We provide a numerical study showing that a bottom reflector is indispensable to achieve unidirectional emission from a photonic-crystal (PhC) nanolaser. First, we study a PhC slab nanocavity suspended over a flat mirror formed by a dielectric or metal substrate. We find that the laser’s vertical emission can be enhanced by more than a factor of 6 compared with the device in the absence of the mirror. Then, we study the situation where the PhC nanocavity is in contact with a flat metal surface. The underlying metal substrate may serve as both an electrical current pathway and a heat sink, which would help achieve continuous-wave lasing operation at room temperature. The design of the laser emitting at 1.3 μm reveals that a relatively high cavity Q of over 1000 is achievable assuming room-temperature gold as a substrate. Furthermore, linearly polarized unidirectional vertical emission with the radiation efficiency over 50% can be achieved. Finally, we discuss how this hybrid design relates to various plasmonic cavities and propose a useful quantitative measure of the degree of the “plasmonic” character in a general metallic nanocavity.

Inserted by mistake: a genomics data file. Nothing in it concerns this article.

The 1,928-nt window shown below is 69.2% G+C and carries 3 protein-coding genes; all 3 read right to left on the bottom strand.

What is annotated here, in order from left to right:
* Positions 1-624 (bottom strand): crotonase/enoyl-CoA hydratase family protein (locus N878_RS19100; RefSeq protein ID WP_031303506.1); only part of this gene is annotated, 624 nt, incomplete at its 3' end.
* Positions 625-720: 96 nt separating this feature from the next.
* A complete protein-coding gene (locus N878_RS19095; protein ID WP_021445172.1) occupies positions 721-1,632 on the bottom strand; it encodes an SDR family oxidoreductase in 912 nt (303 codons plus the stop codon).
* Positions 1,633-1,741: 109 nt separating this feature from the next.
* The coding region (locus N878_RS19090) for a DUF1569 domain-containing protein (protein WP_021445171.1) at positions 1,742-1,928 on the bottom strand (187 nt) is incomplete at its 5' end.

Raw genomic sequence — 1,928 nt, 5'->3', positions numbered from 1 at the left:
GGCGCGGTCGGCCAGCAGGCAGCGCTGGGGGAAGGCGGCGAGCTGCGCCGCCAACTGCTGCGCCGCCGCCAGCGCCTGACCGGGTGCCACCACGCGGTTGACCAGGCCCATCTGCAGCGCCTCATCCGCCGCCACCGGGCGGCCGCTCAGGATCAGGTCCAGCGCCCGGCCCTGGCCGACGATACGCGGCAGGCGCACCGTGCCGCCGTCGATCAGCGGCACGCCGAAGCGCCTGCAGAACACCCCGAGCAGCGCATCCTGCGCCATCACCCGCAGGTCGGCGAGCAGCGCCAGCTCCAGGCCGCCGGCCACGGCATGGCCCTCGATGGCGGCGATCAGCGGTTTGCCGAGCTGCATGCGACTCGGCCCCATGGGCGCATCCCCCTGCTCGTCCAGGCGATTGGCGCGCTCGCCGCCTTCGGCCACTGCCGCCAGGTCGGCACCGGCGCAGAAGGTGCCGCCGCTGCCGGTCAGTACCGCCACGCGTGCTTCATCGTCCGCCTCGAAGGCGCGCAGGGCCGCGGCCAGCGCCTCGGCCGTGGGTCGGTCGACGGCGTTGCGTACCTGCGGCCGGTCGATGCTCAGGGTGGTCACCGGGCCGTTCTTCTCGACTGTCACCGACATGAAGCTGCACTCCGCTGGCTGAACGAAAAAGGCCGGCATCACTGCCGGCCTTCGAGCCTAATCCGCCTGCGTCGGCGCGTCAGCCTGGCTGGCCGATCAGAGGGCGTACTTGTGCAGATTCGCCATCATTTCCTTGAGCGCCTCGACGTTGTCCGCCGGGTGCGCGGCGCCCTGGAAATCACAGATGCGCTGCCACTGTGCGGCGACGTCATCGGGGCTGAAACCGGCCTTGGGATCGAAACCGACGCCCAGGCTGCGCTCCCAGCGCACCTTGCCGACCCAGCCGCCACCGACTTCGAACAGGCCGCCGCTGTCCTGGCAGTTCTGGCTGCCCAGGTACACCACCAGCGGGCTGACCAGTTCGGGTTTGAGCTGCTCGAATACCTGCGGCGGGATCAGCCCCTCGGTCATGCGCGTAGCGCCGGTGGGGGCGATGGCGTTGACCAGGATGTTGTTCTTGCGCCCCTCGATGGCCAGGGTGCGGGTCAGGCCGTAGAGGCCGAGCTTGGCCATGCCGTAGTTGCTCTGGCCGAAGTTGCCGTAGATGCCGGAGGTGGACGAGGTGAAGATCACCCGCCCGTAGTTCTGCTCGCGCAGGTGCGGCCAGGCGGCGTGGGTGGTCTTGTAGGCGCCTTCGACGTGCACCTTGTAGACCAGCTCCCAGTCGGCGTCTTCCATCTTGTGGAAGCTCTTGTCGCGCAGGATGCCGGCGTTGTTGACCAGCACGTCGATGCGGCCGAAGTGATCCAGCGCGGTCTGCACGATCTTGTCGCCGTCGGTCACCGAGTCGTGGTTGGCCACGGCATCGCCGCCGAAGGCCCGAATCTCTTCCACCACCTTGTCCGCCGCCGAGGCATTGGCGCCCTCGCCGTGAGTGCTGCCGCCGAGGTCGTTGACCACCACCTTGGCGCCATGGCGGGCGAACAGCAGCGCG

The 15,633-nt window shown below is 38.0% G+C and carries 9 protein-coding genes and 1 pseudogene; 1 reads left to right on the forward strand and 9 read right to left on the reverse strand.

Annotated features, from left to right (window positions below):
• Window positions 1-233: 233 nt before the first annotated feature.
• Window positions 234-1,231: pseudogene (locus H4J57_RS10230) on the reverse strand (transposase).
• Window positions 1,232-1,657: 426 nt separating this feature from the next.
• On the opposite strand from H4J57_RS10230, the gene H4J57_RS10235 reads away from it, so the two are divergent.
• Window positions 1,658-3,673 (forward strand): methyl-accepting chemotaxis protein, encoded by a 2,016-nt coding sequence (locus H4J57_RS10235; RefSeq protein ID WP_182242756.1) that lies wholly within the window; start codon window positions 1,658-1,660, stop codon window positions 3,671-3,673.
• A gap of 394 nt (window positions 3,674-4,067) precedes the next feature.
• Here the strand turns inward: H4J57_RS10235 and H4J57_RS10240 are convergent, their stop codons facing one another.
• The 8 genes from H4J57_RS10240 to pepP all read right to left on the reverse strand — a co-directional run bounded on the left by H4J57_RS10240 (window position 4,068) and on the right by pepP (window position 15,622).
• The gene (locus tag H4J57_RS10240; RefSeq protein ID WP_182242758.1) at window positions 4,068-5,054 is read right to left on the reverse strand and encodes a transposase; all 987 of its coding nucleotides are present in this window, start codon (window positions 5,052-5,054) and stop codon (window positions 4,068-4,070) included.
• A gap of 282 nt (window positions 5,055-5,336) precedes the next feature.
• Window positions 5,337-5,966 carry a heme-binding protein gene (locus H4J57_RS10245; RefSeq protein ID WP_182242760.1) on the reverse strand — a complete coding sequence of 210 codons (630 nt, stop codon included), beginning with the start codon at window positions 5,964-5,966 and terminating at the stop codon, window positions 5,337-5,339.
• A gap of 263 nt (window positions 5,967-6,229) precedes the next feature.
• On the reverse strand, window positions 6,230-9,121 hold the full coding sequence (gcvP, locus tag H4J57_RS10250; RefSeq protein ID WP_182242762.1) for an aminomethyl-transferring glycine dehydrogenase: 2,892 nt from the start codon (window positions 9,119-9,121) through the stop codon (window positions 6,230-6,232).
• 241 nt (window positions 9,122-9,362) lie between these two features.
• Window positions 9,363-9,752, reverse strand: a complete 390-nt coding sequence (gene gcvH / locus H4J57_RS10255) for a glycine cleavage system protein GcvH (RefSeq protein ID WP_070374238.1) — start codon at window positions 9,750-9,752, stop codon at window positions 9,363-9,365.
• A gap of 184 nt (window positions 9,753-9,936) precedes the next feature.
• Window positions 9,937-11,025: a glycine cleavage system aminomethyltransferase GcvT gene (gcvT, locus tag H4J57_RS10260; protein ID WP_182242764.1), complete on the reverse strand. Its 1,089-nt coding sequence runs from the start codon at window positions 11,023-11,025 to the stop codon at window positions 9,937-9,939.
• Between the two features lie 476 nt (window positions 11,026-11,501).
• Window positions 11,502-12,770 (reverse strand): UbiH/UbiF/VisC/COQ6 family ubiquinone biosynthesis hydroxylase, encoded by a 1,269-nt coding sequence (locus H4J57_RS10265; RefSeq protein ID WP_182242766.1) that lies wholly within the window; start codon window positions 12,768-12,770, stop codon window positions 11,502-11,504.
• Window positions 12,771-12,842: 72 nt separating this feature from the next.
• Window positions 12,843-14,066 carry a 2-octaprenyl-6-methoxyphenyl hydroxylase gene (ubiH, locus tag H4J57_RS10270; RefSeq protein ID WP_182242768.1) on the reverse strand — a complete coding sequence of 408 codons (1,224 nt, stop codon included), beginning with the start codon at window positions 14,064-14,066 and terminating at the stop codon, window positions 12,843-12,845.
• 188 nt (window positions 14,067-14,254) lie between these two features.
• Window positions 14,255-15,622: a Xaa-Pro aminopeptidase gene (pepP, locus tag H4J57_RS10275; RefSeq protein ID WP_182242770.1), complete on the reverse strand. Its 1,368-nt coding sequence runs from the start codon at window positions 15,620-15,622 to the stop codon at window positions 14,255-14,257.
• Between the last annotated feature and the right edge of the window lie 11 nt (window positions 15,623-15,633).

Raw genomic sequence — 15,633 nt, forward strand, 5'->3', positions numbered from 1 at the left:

© 2012 Optical Society of AmericaPDF Article